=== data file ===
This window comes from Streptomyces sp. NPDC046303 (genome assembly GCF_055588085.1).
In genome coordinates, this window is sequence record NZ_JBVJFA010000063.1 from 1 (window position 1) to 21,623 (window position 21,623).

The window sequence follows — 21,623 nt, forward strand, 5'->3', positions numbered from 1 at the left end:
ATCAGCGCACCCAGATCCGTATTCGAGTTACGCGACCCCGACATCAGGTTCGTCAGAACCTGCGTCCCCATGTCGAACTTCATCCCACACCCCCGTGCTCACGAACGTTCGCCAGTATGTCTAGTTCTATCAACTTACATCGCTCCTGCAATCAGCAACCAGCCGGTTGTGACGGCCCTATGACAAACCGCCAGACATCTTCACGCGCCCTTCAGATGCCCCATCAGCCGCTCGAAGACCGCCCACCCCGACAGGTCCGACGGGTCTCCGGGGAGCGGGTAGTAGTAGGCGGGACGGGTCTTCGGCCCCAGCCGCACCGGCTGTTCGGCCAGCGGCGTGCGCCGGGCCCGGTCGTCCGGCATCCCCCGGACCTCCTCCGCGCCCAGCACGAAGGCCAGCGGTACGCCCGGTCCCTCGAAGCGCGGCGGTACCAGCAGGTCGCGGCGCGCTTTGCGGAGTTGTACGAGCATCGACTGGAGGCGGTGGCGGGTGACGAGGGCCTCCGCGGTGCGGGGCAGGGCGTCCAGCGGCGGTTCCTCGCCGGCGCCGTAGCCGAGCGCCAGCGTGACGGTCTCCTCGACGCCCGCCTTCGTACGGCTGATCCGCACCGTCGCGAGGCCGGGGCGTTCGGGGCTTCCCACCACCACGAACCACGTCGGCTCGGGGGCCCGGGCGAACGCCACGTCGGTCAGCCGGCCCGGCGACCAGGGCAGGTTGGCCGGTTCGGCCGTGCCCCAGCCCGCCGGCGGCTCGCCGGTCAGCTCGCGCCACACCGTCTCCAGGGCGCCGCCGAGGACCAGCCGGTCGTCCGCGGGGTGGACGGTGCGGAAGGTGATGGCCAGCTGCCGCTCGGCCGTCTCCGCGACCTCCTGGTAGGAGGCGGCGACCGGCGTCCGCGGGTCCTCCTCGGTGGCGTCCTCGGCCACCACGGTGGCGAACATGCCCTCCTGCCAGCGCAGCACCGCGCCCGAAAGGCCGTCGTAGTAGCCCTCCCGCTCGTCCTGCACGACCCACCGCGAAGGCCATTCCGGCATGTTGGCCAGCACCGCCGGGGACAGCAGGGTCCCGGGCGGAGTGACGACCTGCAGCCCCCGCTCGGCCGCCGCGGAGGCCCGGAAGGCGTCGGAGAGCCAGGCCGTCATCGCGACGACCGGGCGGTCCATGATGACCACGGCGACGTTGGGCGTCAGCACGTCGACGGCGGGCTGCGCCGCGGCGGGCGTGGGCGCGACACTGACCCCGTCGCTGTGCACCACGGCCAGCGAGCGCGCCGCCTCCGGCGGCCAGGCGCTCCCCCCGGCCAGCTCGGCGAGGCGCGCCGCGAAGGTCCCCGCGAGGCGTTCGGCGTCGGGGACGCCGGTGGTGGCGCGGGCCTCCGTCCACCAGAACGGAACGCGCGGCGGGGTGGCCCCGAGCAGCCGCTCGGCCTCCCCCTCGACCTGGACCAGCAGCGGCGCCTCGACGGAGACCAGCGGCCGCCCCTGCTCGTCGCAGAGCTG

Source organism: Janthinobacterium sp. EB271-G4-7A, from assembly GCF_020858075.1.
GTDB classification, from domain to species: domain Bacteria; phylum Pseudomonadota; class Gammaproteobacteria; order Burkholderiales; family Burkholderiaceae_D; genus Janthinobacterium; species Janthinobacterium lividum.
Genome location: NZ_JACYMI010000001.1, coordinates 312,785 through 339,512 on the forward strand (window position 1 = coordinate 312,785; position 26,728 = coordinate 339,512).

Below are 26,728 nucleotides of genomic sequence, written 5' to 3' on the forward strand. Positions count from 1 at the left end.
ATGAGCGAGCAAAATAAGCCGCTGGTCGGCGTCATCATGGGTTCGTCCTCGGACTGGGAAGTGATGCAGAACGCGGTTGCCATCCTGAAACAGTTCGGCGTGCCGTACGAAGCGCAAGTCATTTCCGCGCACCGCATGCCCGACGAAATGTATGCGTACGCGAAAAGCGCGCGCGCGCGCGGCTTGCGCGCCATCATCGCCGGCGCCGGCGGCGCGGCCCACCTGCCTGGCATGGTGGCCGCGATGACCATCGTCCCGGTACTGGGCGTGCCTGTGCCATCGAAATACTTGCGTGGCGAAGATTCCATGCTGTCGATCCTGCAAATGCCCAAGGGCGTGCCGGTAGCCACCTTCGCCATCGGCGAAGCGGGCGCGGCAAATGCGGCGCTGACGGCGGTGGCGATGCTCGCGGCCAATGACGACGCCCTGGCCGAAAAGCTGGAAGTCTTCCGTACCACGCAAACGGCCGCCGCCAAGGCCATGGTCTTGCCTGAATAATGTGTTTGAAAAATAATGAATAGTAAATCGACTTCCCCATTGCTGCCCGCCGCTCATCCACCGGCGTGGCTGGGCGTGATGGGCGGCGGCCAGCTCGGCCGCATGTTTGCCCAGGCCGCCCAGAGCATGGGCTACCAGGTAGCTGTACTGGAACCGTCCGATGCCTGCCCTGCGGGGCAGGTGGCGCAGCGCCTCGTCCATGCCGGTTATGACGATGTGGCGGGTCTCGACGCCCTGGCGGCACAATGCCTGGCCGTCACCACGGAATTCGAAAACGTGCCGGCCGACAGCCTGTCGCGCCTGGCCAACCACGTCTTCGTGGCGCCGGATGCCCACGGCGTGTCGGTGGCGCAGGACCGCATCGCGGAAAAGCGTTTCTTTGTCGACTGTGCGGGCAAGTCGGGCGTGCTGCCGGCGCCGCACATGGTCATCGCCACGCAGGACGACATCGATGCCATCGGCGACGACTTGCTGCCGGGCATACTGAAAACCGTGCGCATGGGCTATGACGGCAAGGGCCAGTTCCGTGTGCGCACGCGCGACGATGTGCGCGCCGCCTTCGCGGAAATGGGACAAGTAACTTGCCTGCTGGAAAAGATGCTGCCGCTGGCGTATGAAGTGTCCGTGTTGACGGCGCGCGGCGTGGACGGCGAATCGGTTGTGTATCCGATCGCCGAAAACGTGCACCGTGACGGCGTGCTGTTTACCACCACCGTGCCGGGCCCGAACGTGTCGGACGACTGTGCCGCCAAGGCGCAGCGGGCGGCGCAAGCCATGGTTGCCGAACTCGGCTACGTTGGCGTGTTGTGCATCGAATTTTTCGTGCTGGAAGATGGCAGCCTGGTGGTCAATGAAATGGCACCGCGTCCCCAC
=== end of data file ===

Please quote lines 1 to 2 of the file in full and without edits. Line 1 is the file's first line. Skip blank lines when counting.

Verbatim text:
This window comes from Streptomyces sp. NPDC046303 (genome assembly GCF_055588085.1).
In genome coordinates, this window is sequence record NZ_JBVJFA010000063.1 from 1 (window position 1) to 21,623 (window position 21,623).